Friday Faceoff – In ancient times cats were worshipped as gods…


This meme was started by Books by Proxy, whose fabulous idea was to compare UK and US book covers and decide which is we prefer. This week the theme is cats, so I’ve chosen Old Possum’s Book of Practical Cats – by T.S. Eliot.


This is playful cover is more than a nod to some of the earlier covers with the cartoon-like cats and cheerful colour – so much more fun than some of the other drearier offerings in the 1960s and 70s. It was produced in August 1982 by Harcourt Brace and Co., which sounds like the sort of publisher that would crop up in one of Eliot’s poems… I really like this one.


This edition, produced in October 2009 by HMH, is another really enjoyable cover with a number of the recognisable cats that feature in Eliot’s delightful poems. As well as being quirky and playful, this cover is attractive and eye-catching.


Published in 2001 by Faber and Faber, this cover continues with the bright background and cartoon cats. However, I think the whole design is spoilt by that ugly block running across the bottom of the cover for the title and author – and by 2001, they didn’t have the excuse that it was still the fashion that prevailed with covers.


This cover, produced by Faber and Faber in February 2014, is another strong contender. I like the madcap cat featuring behind the footlights – along with the distinctive font on the word CATS, this is more than a nod to the worldwide hit musical that came out of this collection of poems.


This is my favourite cover – mostly because I find it the most appealing and attractive, rather than because I think it is necessarily the best design. Produced by Faber and Faber in October 2010, I love the bright colourful design of the cats high-kicking their way across the rooftop. It may lack the quirkiness of some of the other covers, but the bold colours and well balanced title font sells this one for me. Which is your favourite?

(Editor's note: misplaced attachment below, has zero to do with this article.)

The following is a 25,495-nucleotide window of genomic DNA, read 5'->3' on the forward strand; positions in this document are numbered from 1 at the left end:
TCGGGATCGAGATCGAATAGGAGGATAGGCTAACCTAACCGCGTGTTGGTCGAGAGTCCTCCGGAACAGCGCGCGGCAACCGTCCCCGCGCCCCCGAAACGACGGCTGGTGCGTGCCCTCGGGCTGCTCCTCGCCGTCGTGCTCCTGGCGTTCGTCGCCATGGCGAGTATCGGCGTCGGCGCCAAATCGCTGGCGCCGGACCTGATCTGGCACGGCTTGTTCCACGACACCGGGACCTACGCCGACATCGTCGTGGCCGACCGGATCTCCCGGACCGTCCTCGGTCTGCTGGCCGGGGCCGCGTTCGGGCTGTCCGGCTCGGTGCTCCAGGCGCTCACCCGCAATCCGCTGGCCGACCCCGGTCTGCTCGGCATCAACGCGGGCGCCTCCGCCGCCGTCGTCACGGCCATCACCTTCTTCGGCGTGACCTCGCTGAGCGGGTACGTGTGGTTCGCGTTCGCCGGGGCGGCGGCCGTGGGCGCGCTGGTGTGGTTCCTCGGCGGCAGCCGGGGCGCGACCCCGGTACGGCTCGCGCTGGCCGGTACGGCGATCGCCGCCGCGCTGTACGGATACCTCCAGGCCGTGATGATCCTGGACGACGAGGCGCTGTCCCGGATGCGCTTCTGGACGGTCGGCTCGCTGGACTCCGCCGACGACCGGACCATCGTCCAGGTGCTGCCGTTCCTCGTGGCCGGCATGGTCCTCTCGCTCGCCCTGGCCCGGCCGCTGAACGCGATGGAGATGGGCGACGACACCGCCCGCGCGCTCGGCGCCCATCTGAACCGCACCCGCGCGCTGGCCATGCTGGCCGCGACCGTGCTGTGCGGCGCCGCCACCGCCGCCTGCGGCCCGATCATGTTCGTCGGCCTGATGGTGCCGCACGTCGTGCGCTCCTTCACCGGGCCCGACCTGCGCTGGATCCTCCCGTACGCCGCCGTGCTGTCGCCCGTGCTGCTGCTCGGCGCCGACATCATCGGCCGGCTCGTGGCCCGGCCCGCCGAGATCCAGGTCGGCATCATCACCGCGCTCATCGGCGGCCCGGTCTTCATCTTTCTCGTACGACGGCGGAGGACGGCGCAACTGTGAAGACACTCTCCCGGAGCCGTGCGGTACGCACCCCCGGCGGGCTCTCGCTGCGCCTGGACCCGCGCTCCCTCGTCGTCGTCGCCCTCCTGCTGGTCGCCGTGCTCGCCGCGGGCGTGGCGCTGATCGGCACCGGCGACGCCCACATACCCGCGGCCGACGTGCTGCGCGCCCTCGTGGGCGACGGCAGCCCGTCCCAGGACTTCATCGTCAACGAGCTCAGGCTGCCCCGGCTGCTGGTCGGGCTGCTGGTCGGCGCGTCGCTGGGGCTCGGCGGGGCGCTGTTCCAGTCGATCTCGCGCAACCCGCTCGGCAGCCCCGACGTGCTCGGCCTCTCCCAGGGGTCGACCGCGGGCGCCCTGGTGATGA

20 responses »

  1. I like them all but — oddly, since normally I worship Gorey — the two Scheffler covers are my co-faves.

    Didn’t Nick Bentley illustrate the original edition?

    Ah. Just checked. Apparently the first edition (1939) was illustrated by Eliot himself, with Nick Bentley being commissioned for the hasty reprint (1940) . . . and one can see why!

    • Yes… I did visit the earlier covers, but was getting a tad tired of ranting about poor quality covers, so instead chose the ones I liked best… I hadn’t realised the story behind them though – so thank you very much for the extra information, John:)

  2. ah, see, but I MUST stand with Gorey, for I do so love him! I can’t help but wonder if they didn’t use him well enough with the cover choices. Like you said, that bottom block was ridiculous. Why not another design of the title having a place in a set piece like that first one? I wonder about the choice of orange, too. I don’t know if that’s a Gorey choice or the publisher choice. Perhaps if Gorey had done one of his wee-color touches with his inklings…hmm.

    But that last one *is* nice, for the record. 🙂

  3. I have to say that I like the Scheffler ones myself, but that’s because they remind me of one of my favourite children’s books which he also illustrates, Tabby McTat

  4. All of these are great! I like how they all stick to the same theme and feel a bit, the quirky playful cats. I think I also prefer the last one. I like the bright colors on the last one.

  5. Pingback: Caturday chat: Tokyo photographer Akiko Dupont – redesign life

  6. I like the second one the most: it has both playfulness and originality. The other ones aren’t bad, but none seems to be catching my eyes like the second one.

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